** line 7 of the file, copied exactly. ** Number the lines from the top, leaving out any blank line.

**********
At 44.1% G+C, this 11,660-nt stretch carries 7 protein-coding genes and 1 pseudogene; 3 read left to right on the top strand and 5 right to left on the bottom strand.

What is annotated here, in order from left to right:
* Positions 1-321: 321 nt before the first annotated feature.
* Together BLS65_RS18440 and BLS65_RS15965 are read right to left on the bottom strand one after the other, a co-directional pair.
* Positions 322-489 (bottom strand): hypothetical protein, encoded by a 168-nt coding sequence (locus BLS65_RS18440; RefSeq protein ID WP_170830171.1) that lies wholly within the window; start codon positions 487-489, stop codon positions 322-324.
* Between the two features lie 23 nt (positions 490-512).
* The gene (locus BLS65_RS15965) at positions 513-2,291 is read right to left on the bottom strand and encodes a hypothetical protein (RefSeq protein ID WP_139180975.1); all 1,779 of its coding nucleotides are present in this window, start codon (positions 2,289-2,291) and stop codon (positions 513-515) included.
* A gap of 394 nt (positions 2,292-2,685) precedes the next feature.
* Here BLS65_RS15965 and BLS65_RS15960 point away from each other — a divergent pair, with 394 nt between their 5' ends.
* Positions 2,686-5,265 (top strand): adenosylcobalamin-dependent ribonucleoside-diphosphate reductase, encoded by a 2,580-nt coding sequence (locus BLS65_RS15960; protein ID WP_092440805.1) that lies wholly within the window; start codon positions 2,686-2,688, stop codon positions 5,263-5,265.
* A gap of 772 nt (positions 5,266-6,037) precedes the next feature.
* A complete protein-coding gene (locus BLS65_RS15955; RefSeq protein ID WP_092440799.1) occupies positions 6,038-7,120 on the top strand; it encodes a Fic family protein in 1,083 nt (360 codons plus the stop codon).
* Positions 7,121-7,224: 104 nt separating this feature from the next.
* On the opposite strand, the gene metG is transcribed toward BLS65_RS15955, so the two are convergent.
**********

* The gene (locus BLS65_RS15965) at positions 513-2,291 is read right to left on the bottom strand and encodes a hypothetical protein (RefSeq protein ID WP_139180975.1); all 1,779 of its coding nucleotides are present in this window, start codon (positions 2,289-2,291) and stop codon (positions 513-515) included.